Phil Flynn is writer of The Energy Report, a daily market commentary discussing oil, the Middle East, American government, economics, and their effects on the world's energies markets, as well as other commodity markets. Contact Mr. Flynn at (888) 264-5665
Crude oil came in like a lamb, can it go out like a lion? Oil prices closed back above $50 a barrel, potentially negating the downside break down we saw in early March. The breakdown happened because of a shocking increase in oil supply and is coming back because action by the OPEC cartel may soon extend production cuts and put quotas on everyone. Could this make that so-called record inventory a distant memory?
I say yes. Because if we look at supply in terms of daily demand coverage and the fact that the U.S. can export oil which it could not before, this gives the impression that supply is higher than it is. After refiners ramped up to a record pace as they emerge from seasonal maintenance and exports of oil and oil products start to ramp up, we should see supply start to fall at a pretty good clip from here on out. The U.S. should be on pace to export at least 800,000 barrels per day. This means the U.S. exceeds will be exporting more oil that OPEC members Libya, Qatar, Ecuador, and Gabon. The U.S. should be viewed as refiner to the world not just the United States as we exported a record 3 million barrels a day of refined product, ten times more than we did just a decade ago.
OPEC may be raising the stakes, hinting that all members of the cartel not only agree to an extension of production cuts but also having all members agree to a quota. The Kuwaiti oil minister said not only is there consensus between OPEC and non-OPEC producers for an extension of their nearly 1.8 million bpd in oil output cuts through the rest of the year, but it is possible that OPEC members, without a quota, would agree to one. DTN and Bloomberg reported that, “OPEC members Iran and Libya now exempt from the current quota would join the new agreement that could mean deeper output cuts by OPEC than the current 1.2 million bpd. OPEC members will meet on May 25 to make their decision on whether to extend the cuts.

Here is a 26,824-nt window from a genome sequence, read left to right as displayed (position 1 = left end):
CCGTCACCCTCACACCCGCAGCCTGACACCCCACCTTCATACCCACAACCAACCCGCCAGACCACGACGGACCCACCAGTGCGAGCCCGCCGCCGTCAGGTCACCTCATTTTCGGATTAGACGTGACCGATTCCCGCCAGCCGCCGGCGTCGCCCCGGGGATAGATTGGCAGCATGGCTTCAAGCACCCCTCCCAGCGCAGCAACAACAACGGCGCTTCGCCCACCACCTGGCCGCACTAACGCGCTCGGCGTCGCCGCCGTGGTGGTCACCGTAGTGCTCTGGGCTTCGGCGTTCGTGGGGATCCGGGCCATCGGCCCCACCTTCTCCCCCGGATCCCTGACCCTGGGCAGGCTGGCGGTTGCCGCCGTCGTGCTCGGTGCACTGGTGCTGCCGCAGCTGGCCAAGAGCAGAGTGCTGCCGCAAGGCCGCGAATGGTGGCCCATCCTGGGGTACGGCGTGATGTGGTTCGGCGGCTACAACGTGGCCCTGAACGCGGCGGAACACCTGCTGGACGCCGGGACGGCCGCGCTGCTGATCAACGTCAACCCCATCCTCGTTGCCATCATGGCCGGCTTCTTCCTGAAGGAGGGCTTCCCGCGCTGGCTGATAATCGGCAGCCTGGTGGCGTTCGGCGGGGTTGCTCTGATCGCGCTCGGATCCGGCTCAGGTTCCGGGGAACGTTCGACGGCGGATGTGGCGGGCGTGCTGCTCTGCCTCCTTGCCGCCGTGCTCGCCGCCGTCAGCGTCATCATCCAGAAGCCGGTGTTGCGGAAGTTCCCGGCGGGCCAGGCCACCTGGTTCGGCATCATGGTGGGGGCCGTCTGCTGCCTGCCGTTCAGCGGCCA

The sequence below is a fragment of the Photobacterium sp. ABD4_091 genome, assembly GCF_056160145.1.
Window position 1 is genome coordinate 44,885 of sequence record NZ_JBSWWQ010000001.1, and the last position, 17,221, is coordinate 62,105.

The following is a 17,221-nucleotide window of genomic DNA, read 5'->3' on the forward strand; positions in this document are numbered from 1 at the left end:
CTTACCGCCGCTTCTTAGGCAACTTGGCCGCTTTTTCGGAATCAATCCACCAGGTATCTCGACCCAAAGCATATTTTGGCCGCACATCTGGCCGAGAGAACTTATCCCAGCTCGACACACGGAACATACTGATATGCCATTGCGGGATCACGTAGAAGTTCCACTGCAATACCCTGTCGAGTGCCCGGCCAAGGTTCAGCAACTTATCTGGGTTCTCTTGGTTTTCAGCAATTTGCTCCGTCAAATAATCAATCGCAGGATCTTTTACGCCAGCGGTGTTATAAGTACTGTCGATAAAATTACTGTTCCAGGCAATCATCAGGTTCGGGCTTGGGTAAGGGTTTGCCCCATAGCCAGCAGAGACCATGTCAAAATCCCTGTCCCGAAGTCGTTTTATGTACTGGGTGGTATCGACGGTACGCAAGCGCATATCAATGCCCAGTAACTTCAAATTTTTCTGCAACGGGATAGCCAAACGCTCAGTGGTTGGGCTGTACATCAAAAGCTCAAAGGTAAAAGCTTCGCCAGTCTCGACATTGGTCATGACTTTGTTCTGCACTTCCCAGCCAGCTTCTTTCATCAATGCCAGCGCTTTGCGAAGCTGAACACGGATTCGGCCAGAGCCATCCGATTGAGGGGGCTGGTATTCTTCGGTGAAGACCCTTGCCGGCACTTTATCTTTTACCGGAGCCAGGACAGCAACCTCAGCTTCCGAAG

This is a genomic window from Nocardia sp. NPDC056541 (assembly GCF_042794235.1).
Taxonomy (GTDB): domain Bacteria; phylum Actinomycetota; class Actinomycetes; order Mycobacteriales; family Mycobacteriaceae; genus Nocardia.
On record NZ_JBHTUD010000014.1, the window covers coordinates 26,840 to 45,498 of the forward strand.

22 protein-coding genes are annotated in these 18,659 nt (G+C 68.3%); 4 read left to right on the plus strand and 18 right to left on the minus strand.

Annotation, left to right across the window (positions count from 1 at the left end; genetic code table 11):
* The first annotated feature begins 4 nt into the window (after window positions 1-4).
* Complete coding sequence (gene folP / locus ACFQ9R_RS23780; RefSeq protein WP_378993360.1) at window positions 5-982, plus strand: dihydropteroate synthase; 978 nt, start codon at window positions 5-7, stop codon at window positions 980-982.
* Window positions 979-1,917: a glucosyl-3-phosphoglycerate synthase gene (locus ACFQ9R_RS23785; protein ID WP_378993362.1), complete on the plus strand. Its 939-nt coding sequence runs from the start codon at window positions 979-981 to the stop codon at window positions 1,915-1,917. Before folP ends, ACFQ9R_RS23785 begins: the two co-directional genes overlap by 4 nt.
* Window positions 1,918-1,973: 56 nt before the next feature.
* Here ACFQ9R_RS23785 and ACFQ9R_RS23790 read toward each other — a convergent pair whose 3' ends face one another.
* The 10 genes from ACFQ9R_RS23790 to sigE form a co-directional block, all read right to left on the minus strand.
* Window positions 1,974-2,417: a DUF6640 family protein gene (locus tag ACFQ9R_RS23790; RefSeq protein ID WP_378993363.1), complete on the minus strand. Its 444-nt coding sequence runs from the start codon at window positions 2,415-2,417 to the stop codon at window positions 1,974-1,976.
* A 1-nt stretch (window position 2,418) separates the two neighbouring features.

Still we must respect the charts and one close above $50.00 a barrel might not solve all our problems. The market is still fixated on the U.S. oil rig count that we know will continue to rise. As I have explained before, the increase of shale can’t replace oil from the OPEC cuts and traditional projects but with the illusion of a historic supply glut, the trade may not wake up until it is too late. Another break below $50.00 may shake things up and cause some more expensive oil projects to get shelved.
Oil and Gas reported that, “Five oil and gas companies have gone bankrupt in the first two months of this year, according to the most recent edition of Haynes and Boone’s Oil Patch Bankruptcy Monitor. Currently 119 E&P companies have entered bankruptcy since the beginning of 2015. The pace of bankruptcies seems to have slowed in recent months, as higher commodity prices give some relief. April and May 2016 have been the worst months for E&P companies, when a total of 28 companies entered bankruptcy. An average of 4.75 companies entered bankruptcy each month in 2015 and 2016, meaning that the five in January and February of 2017 is below average for such a period.”
Natural gas has been on the attack. The EIA reported a withdraw of 43 bcf. Andrew Weissman of ECB Analytics said that the April natural gas contract soared 43¢/MMBtu during its tenure as the front-month contract, a performance that may be difficult to replicate this month. The market is balanced by a bearish near-term outlook with seasonally declining demand and bearish April forecasts. The more bullish medium to longer-term outlook is driven by strong core fundamentals and possible further upside from hot summer forecasts and potential delays to completion of the Rover pipeline. We remain bullish on our natural gas outlook for summer 2017 contracts, with another 40¢ (12.1%) of potential upside in our most likely scenario.
Prosper like a lion! Tune to the Fox Business Network! Thanks for the overwhelming response to yesterday’s letter. The readers of the Energy Report are the best! Call for my daily trade levels at 888-264-5665 and email me at email@example.com.
Questions? Ask Phil Flynn today at 312-264-4364
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